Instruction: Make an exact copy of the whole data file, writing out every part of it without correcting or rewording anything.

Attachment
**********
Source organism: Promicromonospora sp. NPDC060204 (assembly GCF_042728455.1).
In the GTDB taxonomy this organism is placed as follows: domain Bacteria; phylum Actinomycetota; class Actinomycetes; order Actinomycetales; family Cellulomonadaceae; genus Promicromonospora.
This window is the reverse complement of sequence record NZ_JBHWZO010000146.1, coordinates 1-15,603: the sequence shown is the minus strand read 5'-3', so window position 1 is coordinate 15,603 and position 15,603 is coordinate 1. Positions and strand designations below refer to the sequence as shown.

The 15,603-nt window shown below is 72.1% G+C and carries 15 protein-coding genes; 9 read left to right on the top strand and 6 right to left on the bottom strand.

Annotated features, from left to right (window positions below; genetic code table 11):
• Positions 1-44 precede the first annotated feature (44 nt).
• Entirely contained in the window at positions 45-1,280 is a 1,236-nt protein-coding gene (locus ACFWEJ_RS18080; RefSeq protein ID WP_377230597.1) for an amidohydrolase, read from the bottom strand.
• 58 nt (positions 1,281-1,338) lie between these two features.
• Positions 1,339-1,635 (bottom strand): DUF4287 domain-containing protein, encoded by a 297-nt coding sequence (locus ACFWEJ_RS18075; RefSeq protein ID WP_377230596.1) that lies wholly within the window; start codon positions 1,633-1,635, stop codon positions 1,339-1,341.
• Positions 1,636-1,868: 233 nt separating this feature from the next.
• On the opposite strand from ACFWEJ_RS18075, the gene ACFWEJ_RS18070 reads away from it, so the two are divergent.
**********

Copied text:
Source organism: Promicromonospora sp. NPDC060204 (assembly GCF_042728455.1).
In the GTDB taxonomy this organism is placed as follows: domain Bacteria; phylum Actinomycetota; class Actinomycetes; order Actinomycetales; family Cellulomonadaceae; genus Promicromonospora.
This window is the reverse complement of sequence record NZ_JBHWZO010000146.1, coordinates 1-15,603: the sequence shown is the minus strand read 5'-3', so window position 1 is coordinate 15,603 and position 15,603 is coordinate 1. Positions and strand designations below refer to the sequence as shown.

The 15,603-nt window shown below is 72.1% G+C and carries 15 protein-coding genes; 9 read left to right on the top strand and 6 right to left on the bottom strand.

Annotated features, from left to right (window positions below; genetic code table 11):
• Positions 1-44 precede the first annotated feature (44 nt).
• Entirely contained in the window at positions 45-1,280 is a 1,236-nt protein-coding gene (locus ACFWEJ_RS18080; RefSeq protein ID WP_377230597.1) for an amidohydrolase, read from the bottom strand.
• 58 nt (positions 1,281-1,338) lie between these two features.
• Positions 1,339-1,635 (bottom strand): DUF4287 domain-containing protein, encoded by a 297-nt coding sequence (locus ACFWEJ_RS18075; RefSeq protein ID WP_377230596.1) that lies wholly within the window; start codon positions 1,633-1,635, stop codon positions 1,339-1,341.
• Positions 1,636-1,868: 233 nt separating this feature from the next.
• On the opposite strand from ACFWEJ_RS18075, the gene ACFWEJ_RS18070 reads away from it, so the two are divergent.